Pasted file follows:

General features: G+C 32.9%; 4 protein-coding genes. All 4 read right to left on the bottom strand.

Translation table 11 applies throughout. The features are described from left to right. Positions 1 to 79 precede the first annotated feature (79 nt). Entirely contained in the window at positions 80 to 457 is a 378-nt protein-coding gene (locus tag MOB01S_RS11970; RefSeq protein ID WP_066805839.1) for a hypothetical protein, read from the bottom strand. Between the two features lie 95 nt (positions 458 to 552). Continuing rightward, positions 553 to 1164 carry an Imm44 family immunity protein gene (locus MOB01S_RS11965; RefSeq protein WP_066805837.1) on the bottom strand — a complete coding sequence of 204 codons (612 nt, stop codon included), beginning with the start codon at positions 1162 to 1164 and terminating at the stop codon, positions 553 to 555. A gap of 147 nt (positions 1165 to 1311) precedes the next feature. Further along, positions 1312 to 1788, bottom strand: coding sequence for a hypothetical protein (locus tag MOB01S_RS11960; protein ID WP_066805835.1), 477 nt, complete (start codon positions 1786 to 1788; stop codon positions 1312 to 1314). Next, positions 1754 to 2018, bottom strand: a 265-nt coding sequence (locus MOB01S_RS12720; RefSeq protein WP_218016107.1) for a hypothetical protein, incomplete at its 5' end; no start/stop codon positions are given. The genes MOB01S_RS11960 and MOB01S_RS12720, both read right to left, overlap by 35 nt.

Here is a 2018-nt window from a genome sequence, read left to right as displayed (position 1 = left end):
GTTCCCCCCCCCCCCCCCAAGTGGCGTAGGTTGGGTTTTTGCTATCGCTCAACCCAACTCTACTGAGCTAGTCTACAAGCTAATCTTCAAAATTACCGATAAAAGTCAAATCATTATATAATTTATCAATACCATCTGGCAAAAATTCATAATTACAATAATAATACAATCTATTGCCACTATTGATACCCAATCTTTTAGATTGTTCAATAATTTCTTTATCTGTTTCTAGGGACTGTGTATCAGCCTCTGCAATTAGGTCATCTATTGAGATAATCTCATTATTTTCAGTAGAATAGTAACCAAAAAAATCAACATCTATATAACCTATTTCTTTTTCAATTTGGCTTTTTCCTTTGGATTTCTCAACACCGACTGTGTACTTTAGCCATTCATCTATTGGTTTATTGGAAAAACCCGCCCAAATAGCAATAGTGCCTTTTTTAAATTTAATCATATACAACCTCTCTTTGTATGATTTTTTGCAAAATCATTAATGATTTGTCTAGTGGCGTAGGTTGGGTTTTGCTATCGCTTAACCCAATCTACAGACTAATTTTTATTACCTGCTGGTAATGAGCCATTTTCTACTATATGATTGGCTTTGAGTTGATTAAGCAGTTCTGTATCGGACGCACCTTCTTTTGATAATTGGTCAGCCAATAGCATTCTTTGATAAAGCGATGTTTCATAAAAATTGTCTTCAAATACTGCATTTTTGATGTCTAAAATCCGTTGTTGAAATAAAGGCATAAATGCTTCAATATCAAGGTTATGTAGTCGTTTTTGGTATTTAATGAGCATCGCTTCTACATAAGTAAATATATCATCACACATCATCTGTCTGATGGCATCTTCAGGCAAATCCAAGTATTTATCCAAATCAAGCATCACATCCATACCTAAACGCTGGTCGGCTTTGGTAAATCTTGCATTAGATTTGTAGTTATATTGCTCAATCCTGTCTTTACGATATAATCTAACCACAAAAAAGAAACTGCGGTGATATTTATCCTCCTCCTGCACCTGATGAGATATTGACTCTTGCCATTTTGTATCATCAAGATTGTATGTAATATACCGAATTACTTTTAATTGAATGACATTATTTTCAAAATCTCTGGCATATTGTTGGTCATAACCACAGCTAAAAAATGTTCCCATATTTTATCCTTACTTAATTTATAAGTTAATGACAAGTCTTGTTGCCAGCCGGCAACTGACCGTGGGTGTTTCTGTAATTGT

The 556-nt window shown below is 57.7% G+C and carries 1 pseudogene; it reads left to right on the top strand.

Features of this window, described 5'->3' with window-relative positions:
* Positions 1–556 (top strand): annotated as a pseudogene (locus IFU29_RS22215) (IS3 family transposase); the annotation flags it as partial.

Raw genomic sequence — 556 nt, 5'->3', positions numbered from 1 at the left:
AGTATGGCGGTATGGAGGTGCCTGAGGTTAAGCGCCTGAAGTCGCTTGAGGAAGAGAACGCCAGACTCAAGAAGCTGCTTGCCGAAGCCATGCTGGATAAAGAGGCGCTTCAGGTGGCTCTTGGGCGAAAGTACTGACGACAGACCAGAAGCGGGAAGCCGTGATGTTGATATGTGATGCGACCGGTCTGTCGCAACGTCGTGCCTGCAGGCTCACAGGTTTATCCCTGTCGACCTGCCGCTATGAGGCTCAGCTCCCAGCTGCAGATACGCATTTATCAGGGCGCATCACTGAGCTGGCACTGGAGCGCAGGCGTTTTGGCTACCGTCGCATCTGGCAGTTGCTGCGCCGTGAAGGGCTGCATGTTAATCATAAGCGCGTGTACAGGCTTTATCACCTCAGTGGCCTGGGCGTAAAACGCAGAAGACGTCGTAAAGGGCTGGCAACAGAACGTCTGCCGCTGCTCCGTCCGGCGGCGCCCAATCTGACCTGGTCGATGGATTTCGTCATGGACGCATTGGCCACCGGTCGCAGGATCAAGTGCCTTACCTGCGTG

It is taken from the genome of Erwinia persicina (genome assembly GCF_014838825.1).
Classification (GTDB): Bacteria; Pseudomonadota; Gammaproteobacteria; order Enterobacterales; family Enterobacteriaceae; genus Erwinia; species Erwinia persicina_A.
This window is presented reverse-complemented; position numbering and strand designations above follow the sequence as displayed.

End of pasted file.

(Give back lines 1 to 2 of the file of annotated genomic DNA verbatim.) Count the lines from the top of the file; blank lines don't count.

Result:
General features: G+C 32.9%; 4 protein-coding genes. All 4 read right to left on the bottom strand.

Translation table 11 applies throughout. The features are described from left to right. Positions 1 to 79 precede the first annotated feature (79 nt). Entirely contained in the window at positions 80 to 457 is a 378-nt protein-coding gene (locus tag MOB01S_RS11970; RefSeq protein ID WP_066805839.1) for a hypothetical protein, read from the bottom strand. Between the two features lie 95 nt (positions 458 to 552). Continuing rightward, positions 553 to 1164 carry an Imm44 family immunity protein gene (locus MOB01S_RS11965; RefSeq protein WP_066805837.1) on the bottom strand — a complete coding sequence of 204 codons (612 nt, stop codon included), beginning with the start codon at positions 1162 to 1164 and terminating at the stop codon, positions 553 to 555. A gap of 147 nt (positions 1165 to 1311) precedes the next feature. Further along, positions 1312 to 1788, bottom strand: coding sequence for a hypothetical protein (locus tag MOB01S_RS11960; protein ID WP_066805835.1), 477 nt, complete (start codon positions 1786 to 1788; stop codon positions 1312 to 1314). Next, positions 1754 to 2018, bottom strand: a 265-nt coding sequence (locus MOB01S_RS12720; RefSeq protein WP_218016107.1) for a hypothetical protein, incomplete at its 5' end; no start/stop codon positions are given. The genes MOB01S_RS11960 and MOB01S_RS12720, both read right to left, overlap by 35 nt.